This, of course, has a knock-on effect financially. Less downtime is good for the balance sheet, as operations are not affected and optimizes the chances for trading. Gartner famously calculated that downtime costs in the region of $300,000 per hour, and when you add reputational costs to that, plus fickle customers, then brands face a significant bill for lost IT time. The old adage rings true – time is money, so for brands looking to manage risk, monitoring and automation could help achieve this.
Finally, more efficient monitoring and automation also helps improve the IT team’s user experience. In the age of digital transformation, IT teams can add value by working on more exciting projects which can transform a brand, instead of firefighting issues which cause stress and worry. This more engaging work will also make their role more enjoyable, enticing them to stay and increase productivity.
Time to trust machines?
While dependent configuration, monitoring and automation provides efficiencies which can benefit firms and help them get rid of age-old issues such as tool sprawl, as automation should be able to do everything in one function, stopping others implementing bad practice. Automation can breathe new life into monitoring, cutting down susceptibilities which have plagued businesses for too long. However, the final complement to this risk management is one, single pane of glass monitoring system, which shows up any errors identified in a clear way.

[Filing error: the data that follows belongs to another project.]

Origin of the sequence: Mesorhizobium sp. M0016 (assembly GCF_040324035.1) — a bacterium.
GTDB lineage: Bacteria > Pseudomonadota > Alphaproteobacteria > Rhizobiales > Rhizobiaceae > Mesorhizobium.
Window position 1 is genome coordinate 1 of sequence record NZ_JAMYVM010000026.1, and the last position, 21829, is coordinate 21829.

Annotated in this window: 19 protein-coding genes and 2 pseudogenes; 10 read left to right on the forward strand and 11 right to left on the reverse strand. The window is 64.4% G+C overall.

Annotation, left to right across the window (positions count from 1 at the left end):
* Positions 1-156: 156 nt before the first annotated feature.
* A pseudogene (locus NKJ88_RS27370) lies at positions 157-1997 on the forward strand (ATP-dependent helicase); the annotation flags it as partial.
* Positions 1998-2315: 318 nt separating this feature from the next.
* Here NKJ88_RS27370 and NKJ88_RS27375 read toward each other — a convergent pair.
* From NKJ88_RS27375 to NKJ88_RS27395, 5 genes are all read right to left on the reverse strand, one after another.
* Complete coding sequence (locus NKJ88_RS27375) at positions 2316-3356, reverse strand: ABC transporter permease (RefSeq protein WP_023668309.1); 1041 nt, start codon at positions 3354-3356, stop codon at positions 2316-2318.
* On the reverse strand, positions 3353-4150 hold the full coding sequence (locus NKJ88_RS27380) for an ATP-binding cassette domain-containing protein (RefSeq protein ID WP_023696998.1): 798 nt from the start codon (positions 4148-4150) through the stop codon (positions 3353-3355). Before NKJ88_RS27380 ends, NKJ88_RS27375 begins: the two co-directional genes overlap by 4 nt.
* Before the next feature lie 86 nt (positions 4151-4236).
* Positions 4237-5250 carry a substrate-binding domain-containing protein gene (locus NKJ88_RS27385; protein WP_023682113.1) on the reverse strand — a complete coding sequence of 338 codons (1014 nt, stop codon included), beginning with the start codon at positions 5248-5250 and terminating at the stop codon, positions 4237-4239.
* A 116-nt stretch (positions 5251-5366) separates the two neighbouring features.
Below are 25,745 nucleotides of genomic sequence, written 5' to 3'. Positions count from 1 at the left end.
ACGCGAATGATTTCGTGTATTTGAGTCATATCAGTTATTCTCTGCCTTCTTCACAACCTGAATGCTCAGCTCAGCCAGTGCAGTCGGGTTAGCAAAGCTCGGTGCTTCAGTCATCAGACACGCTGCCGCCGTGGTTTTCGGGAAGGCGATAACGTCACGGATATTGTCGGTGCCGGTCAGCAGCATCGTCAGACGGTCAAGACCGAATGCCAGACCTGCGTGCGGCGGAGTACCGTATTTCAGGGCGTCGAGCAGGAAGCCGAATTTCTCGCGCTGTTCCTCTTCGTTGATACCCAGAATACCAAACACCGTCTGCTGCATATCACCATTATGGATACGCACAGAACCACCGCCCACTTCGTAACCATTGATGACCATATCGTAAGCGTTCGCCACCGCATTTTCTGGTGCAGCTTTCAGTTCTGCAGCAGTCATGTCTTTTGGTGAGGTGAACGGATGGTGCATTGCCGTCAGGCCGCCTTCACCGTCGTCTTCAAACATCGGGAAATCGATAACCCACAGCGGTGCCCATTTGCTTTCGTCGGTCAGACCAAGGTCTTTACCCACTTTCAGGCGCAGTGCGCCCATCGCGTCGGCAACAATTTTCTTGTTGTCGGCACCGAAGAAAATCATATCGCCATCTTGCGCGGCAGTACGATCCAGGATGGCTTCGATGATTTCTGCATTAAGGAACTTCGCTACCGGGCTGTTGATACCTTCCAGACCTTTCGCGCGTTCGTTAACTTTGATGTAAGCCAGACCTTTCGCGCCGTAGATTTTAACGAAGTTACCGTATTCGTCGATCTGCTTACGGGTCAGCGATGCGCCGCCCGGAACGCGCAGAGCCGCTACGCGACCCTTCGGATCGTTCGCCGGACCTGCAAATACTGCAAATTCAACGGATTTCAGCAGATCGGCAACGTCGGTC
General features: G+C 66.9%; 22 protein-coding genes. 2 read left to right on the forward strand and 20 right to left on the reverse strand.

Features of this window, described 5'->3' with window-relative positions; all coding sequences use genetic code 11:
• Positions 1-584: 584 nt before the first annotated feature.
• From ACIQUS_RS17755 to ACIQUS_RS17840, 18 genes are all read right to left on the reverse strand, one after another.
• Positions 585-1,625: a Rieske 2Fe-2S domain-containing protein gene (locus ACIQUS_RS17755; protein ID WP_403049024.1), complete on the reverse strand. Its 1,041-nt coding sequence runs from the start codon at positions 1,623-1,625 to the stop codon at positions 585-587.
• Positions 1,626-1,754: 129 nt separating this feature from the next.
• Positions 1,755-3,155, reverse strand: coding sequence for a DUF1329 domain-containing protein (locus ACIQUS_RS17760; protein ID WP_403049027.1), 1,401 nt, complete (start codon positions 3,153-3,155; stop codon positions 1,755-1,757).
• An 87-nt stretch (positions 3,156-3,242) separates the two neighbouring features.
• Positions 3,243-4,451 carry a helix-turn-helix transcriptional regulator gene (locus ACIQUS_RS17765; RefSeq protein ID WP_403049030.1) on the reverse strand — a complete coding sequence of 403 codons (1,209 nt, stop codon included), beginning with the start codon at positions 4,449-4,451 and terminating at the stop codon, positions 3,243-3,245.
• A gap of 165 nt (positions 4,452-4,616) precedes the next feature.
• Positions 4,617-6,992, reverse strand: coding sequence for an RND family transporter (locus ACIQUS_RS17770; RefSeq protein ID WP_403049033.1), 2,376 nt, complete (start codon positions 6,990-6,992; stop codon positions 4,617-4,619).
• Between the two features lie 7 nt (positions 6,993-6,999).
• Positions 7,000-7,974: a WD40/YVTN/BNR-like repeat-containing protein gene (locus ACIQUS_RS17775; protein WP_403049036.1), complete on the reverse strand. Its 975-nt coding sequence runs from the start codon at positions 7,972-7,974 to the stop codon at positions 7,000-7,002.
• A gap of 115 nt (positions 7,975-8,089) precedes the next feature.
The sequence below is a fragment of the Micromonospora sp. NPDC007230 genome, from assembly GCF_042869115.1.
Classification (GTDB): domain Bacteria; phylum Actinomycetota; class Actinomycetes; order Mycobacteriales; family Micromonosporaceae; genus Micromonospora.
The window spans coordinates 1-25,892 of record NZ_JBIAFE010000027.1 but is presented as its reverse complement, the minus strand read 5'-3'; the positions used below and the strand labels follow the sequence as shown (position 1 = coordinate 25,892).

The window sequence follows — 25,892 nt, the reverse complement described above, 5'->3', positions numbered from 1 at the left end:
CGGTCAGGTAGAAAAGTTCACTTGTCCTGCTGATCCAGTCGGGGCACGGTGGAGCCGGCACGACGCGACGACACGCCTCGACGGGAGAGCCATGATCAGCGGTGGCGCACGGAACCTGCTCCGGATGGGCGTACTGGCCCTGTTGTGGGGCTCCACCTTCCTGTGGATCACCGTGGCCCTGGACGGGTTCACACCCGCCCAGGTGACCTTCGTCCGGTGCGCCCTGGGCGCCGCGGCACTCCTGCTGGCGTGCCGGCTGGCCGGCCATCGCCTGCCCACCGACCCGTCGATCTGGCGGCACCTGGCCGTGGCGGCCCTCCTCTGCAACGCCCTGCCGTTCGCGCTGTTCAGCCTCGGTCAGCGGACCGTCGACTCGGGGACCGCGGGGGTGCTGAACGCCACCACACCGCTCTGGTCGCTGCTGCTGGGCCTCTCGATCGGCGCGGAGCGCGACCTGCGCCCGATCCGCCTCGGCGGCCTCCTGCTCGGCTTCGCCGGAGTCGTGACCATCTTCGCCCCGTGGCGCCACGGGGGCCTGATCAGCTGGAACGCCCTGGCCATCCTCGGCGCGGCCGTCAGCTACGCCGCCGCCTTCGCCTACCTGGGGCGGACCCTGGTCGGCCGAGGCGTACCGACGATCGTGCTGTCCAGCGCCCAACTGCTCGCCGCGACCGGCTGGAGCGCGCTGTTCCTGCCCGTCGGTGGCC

By monitoring all aspects of the devices and systems – hardware and software, on-premise and in the cloud – organizations will have the full picture of system health at all times. It is too difficult to maintain, operate and gain insights from multiple separate tools – it is much easier to have a single tool, which automation feeds into.
Humans should no longer need to interact with servers and organizations processes – they should be adding value elsewhere and automation trusted to take on the repetitive jobs. In today’s world, where skilled workers are sparse and retention rates are dropping, firms need to get the best value from their employees. Automation can help achieve this, taking away the reactive approach and replacing it with a dynamic, value-add culture, assigning the ‘computer says no’ approach to the trash, once and for all.